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THE PANAMA CANAL LOAN

For centuries, European nations sought a quicker oceanic passage between the Atlantic and the Pacific.  Charles V, the Holy Roman Emperor, sought a route through the Chargres River in the early 1500's.   Presidents Thomas Jefferson and Ulysses Grant also expressed interest in a waterway connecting the two great oceans.  Finally, in 1881, French Diplomat Ferdinand de Lessepes, the successful developer of the Suez Canal, began work on the canal.  France was unprepared for the effort: from the Panamanian climate to the region's devastating tropical diseases.  Malaria and yellow fever would cause the deaths of some 22,000 workers.  After eight years and $287 million spent, the French effort collapsed and went bankrupt.

In January of 1903, the United States negotiated an annual $10 million perpetual lease with Columbia, who controlled the Isthmus of Panama where the canal was to be located.  By November of that year, Panama declared its independence from Columbia, a move the United States was quick to recognize. In 1904, the U.S. purchased the French equipment and excavations, including the all-important Panama Railroad. By May of that year, America formally took control of the canal area and began to consider engineering designs while building the necessary infrastructure to house the thousands of workers needed. To complete the canal, the United States would have to remove an additional 170 million cubic yards of material above what the French had already excavated. Ten years and $500 million dollars later, the U.S. formally opened the Panama Canal on August 15, 1914.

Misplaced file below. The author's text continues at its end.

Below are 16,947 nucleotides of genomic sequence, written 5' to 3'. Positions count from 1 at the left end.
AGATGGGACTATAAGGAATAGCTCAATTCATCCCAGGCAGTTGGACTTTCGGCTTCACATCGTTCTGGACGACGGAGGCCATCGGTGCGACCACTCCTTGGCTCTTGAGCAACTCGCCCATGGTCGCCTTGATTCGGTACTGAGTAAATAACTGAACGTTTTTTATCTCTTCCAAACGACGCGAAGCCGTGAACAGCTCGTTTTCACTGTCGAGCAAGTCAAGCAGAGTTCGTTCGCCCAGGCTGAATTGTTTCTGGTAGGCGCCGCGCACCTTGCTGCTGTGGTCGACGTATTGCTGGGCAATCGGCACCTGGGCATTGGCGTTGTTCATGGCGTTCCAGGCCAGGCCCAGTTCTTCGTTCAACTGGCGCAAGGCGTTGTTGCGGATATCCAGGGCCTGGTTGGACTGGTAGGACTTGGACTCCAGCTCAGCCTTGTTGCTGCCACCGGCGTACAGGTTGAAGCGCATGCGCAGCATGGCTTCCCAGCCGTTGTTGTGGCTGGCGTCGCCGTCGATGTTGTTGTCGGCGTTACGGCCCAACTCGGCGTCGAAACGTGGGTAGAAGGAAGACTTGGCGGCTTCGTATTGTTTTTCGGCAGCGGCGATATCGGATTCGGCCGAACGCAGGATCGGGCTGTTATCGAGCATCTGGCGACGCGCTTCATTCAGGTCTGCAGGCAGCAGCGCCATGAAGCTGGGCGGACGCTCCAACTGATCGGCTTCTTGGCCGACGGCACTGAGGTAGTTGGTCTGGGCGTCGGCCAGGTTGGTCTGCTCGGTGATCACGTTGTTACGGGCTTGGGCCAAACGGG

To partially fund the construction, Congress authorized three separate bonds: a 1906 2% issue, a 1908 2% issue, and a 1911 3% issue.  The three series were fifty-year issues, available as both registered and bearer bonds, and raised $134.6 million.  Over a century later only two bonds are known.  The Herbstman Memorial Collection is proud to feature a $1000 Registered Bond from the 1911 issue.

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 1911  ONE Thousand DOLLAR Registered TREASURY BOND

3%  Fifty-year Maturity

$50 Million Issued

 

This fifty-year registered security features engravings of the U.S. Capitol and Vasco Núñez de Balboa, a Spanish explorer, governor, and conquistador who was the first European to cross the Isthmus of Panama in 1513.  This bond is currently the only known example of the 1911 series, and one of two known Panama issues.  As the French construction of the canal failed, numerous Franc-denominated securities have survived bearing the signature of Ferdinand de Lesseps.

Likely Unique

Copyright The Joe I. Herbstman Memorial Collection of American Finance 

 

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